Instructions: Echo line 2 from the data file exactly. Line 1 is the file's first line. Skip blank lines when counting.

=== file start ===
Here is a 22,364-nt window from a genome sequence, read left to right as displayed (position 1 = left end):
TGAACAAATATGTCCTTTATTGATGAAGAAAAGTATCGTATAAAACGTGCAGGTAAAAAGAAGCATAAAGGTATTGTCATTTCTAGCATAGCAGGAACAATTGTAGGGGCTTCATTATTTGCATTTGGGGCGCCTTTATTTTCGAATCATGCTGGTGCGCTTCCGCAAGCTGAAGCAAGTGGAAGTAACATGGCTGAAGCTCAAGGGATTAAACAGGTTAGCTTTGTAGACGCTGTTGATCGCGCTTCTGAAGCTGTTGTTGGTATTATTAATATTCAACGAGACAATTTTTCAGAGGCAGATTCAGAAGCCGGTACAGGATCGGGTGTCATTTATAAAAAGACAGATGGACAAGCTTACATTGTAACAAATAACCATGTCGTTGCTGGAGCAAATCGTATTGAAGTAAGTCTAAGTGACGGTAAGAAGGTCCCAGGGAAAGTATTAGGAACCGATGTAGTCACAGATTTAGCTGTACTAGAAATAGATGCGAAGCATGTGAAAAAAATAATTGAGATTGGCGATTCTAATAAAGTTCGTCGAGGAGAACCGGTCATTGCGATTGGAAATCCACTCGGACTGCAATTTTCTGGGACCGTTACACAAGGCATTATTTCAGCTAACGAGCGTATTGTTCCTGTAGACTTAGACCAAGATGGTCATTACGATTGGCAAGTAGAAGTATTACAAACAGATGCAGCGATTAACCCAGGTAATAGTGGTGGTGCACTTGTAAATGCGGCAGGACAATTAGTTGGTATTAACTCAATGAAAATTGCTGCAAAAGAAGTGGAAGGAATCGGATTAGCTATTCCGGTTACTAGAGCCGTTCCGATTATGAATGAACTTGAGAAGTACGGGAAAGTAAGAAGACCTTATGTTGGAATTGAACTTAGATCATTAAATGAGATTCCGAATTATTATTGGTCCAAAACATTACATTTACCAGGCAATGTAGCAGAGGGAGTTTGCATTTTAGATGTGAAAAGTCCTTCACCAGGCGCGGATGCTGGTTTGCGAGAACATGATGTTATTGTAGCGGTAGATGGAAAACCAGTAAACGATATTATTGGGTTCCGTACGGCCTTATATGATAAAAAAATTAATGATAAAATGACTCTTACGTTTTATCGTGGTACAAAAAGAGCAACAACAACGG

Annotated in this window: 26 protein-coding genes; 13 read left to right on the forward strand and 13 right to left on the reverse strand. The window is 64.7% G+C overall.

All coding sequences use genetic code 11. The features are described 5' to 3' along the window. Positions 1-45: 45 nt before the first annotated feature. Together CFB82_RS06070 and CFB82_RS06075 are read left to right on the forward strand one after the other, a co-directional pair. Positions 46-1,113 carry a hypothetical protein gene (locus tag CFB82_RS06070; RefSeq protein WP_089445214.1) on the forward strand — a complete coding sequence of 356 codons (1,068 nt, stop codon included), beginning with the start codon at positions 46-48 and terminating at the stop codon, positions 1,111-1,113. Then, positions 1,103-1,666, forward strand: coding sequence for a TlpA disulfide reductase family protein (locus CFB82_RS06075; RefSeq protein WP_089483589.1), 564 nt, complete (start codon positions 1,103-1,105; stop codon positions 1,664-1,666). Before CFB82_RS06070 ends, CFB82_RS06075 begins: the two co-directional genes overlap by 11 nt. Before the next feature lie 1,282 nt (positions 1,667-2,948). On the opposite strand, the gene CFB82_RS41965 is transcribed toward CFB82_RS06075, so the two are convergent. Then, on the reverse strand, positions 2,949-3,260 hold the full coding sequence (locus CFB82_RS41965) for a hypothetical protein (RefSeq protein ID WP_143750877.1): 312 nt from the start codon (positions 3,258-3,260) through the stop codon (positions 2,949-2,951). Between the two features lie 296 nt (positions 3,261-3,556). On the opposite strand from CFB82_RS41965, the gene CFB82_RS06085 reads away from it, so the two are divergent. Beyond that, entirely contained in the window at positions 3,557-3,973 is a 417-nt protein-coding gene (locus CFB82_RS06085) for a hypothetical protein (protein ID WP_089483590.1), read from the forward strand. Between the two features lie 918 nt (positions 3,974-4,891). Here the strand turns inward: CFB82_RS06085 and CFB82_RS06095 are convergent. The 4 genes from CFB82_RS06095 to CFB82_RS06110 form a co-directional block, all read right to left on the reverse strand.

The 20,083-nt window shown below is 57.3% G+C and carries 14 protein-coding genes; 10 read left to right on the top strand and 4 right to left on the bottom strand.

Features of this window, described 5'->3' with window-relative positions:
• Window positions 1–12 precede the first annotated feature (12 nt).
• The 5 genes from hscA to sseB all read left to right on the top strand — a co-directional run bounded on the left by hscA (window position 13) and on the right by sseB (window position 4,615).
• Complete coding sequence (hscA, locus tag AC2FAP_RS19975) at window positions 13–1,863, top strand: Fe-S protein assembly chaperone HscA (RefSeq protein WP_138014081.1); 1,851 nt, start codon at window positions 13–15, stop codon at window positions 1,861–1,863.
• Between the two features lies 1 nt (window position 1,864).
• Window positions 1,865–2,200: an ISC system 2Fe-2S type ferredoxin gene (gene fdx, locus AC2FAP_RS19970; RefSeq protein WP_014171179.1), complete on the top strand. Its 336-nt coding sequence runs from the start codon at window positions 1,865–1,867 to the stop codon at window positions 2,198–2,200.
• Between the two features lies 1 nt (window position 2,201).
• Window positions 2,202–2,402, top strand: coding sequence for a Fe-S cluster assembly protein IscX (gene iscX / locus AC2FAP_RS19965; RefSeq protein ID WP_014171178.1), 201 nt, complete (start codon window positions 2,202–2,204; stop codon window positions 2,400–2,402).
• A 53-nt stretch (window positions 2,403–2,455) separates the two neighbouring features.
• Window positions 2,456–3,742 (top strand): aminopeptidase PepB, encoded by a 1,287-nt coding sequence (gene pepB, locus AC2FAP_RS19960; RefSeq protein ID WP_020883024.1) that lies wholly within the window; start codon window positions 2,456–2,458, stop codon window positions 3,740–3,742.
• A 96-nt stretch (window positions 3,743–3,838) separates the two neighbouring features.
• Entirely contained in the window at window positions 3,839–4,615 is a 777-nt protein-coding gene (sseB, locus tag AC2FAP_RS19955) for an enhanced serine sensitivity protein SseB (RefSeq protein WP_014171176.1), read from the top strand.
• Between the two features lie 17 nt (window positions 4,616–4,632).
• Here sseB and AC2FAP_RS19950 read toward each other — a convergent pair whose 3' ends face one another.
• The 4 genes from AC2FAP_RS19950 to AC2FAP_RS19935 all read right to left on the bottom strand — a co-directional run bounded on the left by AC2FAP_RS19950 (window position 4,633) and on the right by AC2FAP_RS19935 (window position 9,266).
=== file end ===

TGAACAAATATGTCCTTTATTGATGAAGAAAAGTATCGTATAAAACGTGCAGGTAAAAAGAAGCATAAAGGTATTGTCATTTCTAGCATAGCAGGAACAATTGTAGGGGCTTCATTATTTGCATTTGGGGCGCCTTTATTTTCGAATCATGCTGGTGCGCTTCCGCAAGCTGAAGCAAGTGGAAGTAACATGGCTGAAGCTCAAGGGATTAAACAGGTTAGCTTTGTAGACGCTGTTGATCGCGCTTCTGAAGCTGTTGTTGGTATTATTAATATTCAACGAGACAATTTTTCAGAGGCAGATTCAGAAGCCGGTACAGGATCGGGTGTCATTTATAAAAAGACAGATGGACAAGCTTACATTGTAACAAATAACCATGTCGTTGCTGGAGCAAATCGTATTGAAGTAAGTCTAAGTGACGGTAAGAAGGTCCCAGGGAAAGTATTAGGAACCGATGTAGTCACAGATTTAGCTGTACTAGAAATAGATGCGAAGCATGTGAAAAAAATAATTGAGATTGGCGATTCTAATAAAGTTCGTCGAGGAGAACCGGTCATTGCGATTGGAAATCCACTCGGACTGCAATTTTCTGGGACCGTTACACAAGGCATTATTTCAGCTAACGAGCGTATTGTTCCTGTAGACTTAGACCAAGATGGTCATTACGATTGGCAAGTAGAAGTATTACAAACAGATGCAGCGATTAACCCAGGTAATAGTGGTGGTGCACTTGTAAATGCGGCAGGACAATTAGTTGGTATTAACTCAATGAAAATTGCTGCAAAAGAAGTGGAAGGAATCGGATTAGCTATTCCGGTTACTAGAGCCGTTCCGATTATGAATGAACTTGAGAAGTACGGGAAAGTAAGAAGACCTTATGTTGGAATTGAACTTAGATCATTAAATGAGATTCCGAATTATTATTGGTCCAAAACATTACATTTACCAGGCAATGTAGCAGAGGGAGTTTGCATTTTAGATGTGAAAAGTCCTTCACCAGGCGCGGATGCTGGTTTGCGAGAACATGATGTTATTGTAGCGGTAGATGGAAAACCAGTAAACGATATTATTGGGTTCCGTACGGCCTTATATGATAAAAAAATTAATGATAAAATGACTCTTACGTTTTATCGTGGTACAAAAAGAGCAACAACAACGG